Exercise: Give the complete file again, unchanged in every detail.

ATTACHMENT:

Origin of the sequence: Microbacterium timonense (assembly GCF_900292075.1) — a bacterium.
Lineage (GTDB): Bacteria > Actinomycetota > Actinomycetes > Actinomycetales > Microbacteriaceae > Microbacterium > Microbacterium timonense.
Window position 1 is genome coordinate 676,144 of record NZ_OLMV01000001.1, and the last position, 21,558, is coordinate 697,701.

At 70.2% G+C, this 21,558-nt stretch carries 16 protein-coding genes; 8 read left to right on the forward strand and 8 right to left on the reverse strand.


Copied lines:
Origin of the sequence: Microbacterium timonense (assembly GCF_900292075.1) — a bacterium.
Lineage (GTDB): Bacteria > Actinomycetota > Actinomycetes > Actinomycetales > Microbacteriaceae > Microbacterium > Microbacterium timonense.
Window position 1 is genome coordinate 676,144 of record NZ_OLMV01000001.1, and the last position, 21,558, is coordinate 697,701.

At 70.2% G+C, this 21,558-nt stretch carries 16 protein-coding genes; 8 read left to right on the forward strand and 8 right to left on the reverse strand.